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Tcl_DString(3)		    Tcl	Library	Procedures		Tcl_DString(3)


       Tcl_DStringInit,	     Tcl_DStringAppend,	     Tcl_DStringAppendElement,
       Tcl_DStringStartSublist,	  Tcl_DStringEndSublist,    Tcl_DStringLength,
       Tcl_DStringValue,	Tcl_DStringSetLength,	     Tcl_DStringTrunc,
       Tcl_DStringFree,	Tcl_DStringResult, Tcl_DStringGetResult	 -  manipulate
       dynamic strings

       #include	<tcl.h>


       char *
       Tcl_DStringAppend(dsPtr,	bytes, length)

       char *
       Tcl_DStringAppendElement(dsPtr, element)




       char *

       Tcl_DStringSetLength(dsPtr, newLength)

       Tcl_DStringTrunc(dsPtr, newLength)


       Tcl_DStringResult(interp, dsPtr)

       Tcl_DStringGetResult(interp, dsPtr)

       Tcl_DString *dsPtr (in/out)	   Pointer  to	structure that is used
					   to manage a dynamic string.

       const char *bytes (in)		   Pointer to characters to append  to
					   dynamic string.

       const char *element (in)		   Pointer  to characters to append as
					   list	element	to dynamic string.

       int length (in)			   Number of bytes from	bytes  to  add
					   to  dynamic string.	If -1, add all
					   characters up to  null  terminating

       int newLength (in)		   New	length for dynamic string, not
					   including null terminating  charac-

       Tcl_Interp *interp (in/out)	   Interpreter	whose  result is to be
					   set from or moved  to  the  dynamic

       Dynamic	strings	 provide  a mechanism for building up arbitrarily long
       strings by gradually appending information.  If the dynamic  string  is
       short  then there will be no memory allocation overhead;	 as the	string
       gets larger, additional space will be allocated as needed.

       Tcl_DStringInit initializes a  dynamic  string  to  zero	 length.   The
       Tcl_DString  structure  must have been allocated	by the caller.	No as-
       sumptions are made about	the current state of the  structure;  anything
       already in it is	discarded.  If the structure has been used previously,
       Tcl_DStringFree should be called	first to free up any memory  allocated
       for the old string.

       Tcl_DStringAppend  adds new information to a dynamic string, allocating
       more memory for the string if needed.  If length	is less	than zero then
       everything  in  bytes  is  appended  to	the dynamic string;  otherwise
       length specifies	the number of bytes to append.	Tcl_DStringAppend  re-
       turns  a	 pointer  to the characters of the new string.	The string can
       also be retrieved from the string field of the Tcl_DString structure.

       Tcl_DStringAppendElement	is similar to Tcl_DStringAppend	except that it
       does not	take a length argument (it appends all of element) and it con-
       verts  the  string  to  a  proper  list	 element   before   appending.
       Tcl_DStringAppendElement	adds a separator space before the new list el-
       ement unless the	new list element is the	first in a  list  or  sub-list
       (i.e.  either  the  current  string is empty, or	it contains the	single
       character "{", or the last two characters of the	current	string	are  "
       {").   Tcl_DStringAppendElement	returns	a pointer to the characters of
       the new string.

       Tcl_DStringStartSublist and Tcl_DStringEndSublist can be	used to	create
       nested lists.  To append	a list element that is itself a	sublist, first
       call Tcl_DStringStartSublist, then  call	 Tcl_DStringAppendElement  for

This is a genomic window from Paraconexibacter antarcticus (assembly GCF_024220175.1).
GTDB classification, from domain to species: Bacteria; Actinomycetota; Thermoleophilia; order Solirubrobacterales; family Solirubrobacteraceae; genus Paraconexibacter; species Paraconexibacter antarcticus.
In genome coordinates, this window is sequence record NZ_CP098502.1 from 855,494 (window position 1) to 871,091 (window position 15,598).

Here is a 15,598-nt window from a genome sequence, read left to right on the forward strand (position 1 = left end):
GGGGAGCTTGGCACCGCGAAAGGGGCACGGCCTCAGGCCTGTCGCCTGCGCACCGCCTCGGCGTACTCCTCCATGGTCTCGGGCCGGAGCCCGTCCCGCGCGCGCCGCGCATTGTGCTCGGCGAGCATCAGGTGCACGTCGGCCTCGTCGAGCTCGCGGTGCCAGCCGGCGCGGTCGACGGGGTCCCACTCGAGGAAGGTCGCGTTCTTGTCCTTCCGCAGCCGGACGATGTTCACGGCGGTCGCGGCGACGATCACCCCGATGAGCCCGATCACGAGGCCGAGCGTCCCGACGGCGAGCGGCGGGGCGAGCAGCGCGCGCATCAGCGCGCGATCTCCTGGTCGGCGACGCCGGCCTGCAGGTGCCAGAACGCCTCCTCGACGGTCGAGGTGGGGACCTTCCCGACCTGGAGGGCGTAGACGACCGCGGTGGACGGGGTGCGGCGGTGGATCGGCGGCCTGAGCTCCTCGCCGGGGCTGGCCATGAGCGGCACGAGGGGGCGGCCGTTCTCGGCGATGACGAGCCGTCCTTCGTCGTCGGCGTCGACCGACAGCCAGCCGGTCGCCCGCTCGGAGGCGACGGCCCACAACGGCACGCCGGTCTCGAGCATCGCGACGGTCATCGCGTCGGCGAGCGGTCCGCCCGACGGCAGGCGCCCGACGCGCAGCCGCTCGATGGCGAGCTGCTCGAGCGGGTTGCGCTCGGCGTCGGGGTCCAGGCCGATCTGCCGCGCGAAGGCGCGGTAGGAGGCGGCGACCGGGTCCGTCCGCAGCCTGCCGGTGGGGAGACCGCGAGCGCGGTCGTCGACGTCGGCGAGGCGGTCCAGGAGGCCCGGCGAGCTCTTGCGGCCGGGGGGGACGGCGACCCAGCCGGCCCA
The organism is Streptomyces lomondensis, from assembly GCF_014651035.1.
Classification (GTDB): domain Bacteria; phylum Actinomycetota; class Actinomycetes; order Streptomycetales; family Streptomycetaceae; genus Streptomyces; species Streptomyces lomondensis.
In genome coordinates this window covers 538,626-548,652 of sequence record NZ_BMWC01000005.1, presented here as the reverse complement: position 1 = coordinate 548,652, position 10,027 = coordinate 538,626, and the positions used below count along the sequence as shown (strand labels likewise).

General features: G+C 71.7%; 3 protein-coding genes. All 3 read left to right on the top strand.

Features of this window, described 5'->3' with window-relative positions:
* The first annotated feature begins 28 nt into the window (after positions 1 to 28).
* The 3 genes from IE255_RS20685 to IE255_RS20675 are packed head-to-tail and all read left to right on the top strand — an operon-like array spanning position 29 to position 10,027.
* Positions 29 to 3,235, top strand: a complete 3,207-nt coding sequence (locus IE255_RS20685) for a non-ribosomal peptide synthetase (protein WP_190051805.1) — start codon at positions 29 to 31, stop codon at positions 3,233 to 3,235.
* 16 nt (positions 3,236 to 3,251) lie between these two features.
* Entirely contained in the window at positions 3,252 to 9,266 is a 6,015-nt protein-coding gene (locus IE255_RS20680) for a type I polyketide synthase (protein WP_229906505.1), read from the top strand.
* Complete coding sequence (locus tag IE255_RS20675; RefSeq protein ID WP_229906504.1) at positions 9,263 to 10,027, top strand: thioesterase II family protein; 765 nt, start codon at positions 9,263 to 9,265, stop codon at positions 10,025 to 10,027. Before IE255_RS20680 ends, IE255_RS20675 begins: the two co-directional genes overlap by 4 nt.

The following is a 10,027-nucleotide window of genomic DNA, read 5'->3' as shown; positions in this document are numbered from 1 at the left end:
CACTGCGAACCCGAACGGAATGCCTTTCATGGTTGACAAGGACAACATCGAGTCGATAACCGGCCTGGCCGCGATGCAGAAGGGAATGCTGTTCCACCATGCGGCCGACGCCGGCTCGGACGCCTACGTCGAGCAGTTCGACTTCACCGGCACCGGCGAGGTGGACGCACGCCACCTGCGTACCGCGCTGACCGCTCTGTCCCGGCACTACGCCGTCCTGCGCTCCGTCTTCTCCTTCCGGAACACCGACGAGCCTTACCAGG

each of the elements in the sublist, then call Tcl_DStringEndSublist to
       end the sublist.	 Tcl_DStringStartSublist appends a space character  if
       needed,	followed  by  an  open brace;  Tcl_DStringEndSublist appends a
       close brace.  Lists can be nested to any	depth.

       Tcl_DStringLength is a macro that returns the current length of	a  dy-
       namic   string	(not   including   the	terminating  null  character).
       Tcl_DStringValue	is a  macro that returns a pointer to the current con-
       tents of	a dynamic string.

       Tcl_DStringSetLength  changes  the  length  of  a  dynamic  string.  If
       newLength is less than the string's current length, then	the string  is
       truncated.   If	newLength is greater than the string's current length,
       then the	string will become longer and new space	will be	allocated  for
       the  string if needed.  However,	Tcl_DStringSetLength will not initial-
       ize the new space except	to provide a terminating null  character;   it
       is  up  to  the	caller to fill in the new space.  Tcl_DStringSetLength
       does not	free up	the string's storage space even	if the string is trun-
       cated to	zero length, so	Tcl_DStringFree	will still need	to be called.

       Tcl_DStringTrunc	 changes  the length of	a dynamic string.  This	proce-
       dure is now deprecated.	Tcl_DStringSetLength  should be	used instead.

       Tcl_DStringFree should be  called  when	you  are  finished  using  the
       string.	 It  frees up any memory that was allocated for	the string and
       reinitializes the string's value	to an empty string.

       Tcl_DStringResult sets the result of interp to the value	of the dynamic
       string  given by	dsPtr.	It does	this by	moving a pointer from dsPtr to
       the interpreter's result.  This saves the cost of allocating new	memory
       and  copying  the string.  Tcl_DStringResult also reinitializes the dy-
       namic string to an empty	string.

       Tcl_DStringGetResult does the opposite of Tcl_DStringResult.   It  sets
       the  value  of dsPtr to the result of interp and	it clears interp's re-
       sult.  If possible it does this by moving  a  pointer  rather  than  by
       copying the string.

       append, dynamic string, free, result

Tcl				      7.4			Tcl_DString(3)


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